Insights about the app design and development ecosystem.

Opinion Development

How to build a web browser — Part 1: Specifications

Browsers are a complex piece of software: inside a web browser there are features comparable to a whole operating system. Every time I googled how to make a web browser, the answers were quite shallow, usually talking about how to consume some browser engine and make something on top of it. This article aims to walk through the whole process of making a web browser. On part 1, I’m going to talk about specifications.

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Using Docker Compose to easily scale your engineering team

Onboarding new developers in a project is always nice: they bring new ideas, different expertises and outside-the box thoughts. They tend to tackle problems and create solutions in a creative way, adding even more enthusiasm to the team. But before getting down to code, they need to set up their own development environment, which can easily become a headache.

Installing a local database, compiling the right program language version and solving library dependencies – possibly across different operating systems – are a few tasks inside this challenge.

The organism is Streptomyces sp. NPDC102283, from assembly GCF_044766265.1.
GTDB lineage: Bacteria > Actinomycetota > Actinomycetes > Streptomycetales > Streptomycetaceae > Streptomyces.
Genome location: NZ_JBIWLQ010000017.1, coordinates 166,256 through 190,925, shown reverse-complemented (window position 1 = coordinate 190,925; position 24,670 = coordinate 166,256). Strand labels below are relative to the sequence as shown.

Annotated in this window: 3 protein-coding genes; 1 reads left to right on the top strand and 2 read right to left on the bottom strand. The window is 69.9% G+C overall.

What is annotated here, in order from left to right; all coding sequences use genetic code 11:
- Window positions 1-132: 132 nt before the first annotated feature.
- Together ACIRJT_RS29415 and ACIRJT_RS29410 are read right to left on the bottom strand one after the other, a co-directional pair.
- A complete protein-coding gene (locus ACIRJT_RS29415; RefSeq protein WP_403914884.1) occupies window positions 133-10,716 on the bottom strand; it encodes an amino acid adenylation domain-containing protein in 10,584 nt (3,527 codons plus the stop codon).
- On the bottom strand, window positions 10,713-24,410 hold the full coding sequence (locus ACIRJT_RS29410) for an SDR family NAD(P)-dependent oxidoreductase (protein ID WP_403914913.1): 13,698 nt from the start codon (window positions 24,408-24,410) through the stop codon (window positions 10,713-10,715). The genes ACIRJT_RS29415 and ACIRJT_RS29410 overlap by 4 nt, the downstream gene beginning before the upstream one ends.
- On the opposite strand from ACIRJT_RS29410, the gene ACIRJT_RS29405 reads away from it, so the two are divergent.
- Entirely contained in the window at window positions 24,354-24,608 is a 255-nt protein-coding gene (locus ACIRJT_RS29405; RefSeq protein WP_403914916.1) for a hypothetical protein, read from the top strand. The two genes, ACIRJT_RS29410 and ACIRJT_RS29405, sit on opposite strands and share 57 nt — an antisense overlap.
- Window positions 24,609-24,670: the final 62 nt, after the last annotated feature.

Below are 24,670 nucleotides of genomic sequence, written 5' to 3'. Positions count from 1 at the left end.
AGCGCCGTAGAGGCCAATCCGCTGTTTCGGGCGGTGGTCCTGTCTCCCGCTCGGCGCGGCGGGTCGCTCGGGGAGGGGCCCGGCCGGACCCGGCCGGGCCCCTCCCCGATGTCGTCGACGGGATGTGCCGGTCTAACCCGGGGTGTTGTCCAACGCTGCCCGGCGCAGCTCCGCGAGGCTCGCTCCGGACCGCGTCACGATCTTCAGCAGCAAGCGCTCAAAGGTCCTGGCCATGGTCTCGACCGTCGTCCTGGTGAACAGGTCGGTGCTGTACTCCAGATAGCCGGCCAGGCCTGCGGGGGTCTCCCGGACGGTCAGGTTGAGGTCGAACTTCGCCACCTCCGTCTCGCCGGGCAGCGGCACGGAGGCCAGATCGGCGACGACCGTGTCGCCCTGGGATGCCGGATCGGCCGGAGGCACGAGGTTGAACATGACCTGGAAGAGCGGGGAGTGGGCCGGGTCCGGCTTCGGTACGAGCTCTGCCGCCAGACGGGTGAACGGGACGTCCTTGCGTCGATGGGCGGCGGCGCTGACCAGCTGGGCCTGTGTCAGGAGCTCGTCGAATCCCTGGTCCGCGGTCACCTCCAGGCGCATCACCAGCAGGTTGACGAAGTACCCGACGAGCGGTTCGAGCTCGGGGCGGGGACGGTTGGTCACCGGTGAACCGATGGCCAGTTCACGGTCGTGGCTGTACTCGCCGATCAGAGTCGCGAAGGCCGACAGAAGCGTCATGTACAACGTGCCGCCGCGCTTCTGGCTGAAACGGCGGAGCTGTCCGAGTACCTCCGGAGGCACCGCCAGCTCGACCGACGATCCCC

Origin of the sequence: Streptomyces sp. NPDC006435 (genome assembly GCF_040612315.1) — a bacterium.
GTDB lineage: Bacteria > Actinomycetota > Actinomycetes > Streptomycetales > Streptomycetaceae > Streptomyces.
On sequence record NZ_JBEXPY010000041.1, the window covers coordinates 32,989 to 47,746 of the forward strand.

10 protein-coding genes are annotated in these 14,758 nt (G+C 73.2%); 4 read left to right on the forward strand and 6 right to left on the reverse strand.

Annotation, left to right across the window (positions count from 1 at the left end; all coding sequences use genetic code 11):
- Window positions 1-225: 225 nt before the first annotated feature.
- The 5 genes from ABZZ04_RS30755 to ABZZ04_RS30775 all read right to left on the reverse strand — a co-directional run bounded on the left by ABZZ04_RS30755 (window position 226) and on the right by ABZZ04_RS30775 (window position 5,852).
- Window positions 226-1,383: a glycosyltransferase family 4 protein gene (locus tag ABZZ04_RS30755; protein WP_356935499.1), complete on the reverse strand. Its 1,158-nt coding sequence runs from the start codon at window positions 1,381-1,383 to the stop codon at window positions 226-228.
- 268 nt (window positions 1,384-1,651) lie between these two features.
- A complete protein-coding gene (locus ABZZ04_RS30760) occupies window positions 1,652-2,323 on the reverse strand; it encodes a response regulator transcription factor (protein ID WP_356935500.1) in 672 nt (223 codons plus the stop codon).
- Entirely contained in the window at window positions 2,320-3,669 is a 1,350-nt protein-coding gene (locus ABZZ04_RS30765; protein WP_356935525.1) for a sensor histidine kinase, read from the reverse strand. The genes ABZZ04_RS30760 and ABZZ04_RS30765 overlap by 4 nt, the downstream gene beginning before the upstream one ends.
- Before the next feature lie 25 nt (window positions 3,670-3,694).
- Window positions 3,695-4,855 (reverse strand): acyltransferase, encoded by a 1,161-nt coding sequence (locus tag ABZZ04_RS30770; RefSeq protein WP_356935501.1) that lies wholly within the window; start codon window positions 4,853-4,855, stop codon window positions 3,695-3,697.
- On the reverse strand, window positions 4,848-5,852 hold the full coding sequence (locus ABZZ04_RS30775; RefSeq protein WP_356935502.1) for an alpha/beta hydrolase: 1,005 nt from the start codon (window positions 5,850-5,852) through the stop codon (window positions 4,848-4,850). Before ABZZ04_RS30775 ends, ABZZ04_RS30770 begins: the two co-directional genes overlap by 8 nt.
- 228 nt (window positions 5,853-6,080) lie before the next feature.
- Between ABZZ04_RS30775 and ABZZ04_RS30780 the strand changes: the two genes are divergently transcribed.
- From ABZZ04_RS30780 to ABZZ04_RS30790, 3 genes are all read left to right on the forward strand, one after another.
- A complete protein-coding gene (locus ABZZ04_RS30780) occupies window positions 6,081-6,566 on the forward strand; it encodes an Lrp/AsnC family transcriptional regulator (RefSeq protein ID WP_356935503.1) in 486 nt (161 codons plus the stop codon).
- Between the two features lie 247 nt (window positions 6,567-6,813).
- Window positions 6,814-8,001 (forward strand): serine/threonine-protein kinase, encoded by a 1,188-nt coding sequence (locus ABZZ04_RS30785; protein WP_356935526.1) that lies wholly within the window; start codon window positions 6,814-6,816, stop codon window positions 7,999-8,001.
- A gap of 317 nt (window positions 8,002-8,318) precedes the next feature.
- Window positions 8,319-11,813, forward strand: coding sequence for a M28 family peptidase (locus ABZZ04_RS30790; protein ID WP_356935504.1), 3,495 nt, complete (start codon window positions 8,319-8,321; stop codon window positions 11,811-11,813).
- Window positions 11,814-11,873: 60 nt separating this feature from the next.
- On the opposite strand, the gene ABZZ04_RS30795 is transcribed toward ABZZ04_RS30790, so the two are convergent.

Today I’ll introduce to you Docker and Compose – a container platform and its simple configuration tool – to help your team get up and running as fast as possible. Continue Reading

Opinion Development

Sharing code between platforms: my approach to ReactJS and React Native

Hybrid technologies have been employed for quite a while in mobile application development. Frameworks such as PhoneGap and Ionic come with an appealing motto: Develop once, run everywhere. And they actually do what they promise: you write a web-based app once and release it everywhere, from iOS to Android and the Gates of Mordor, as long as it gives support.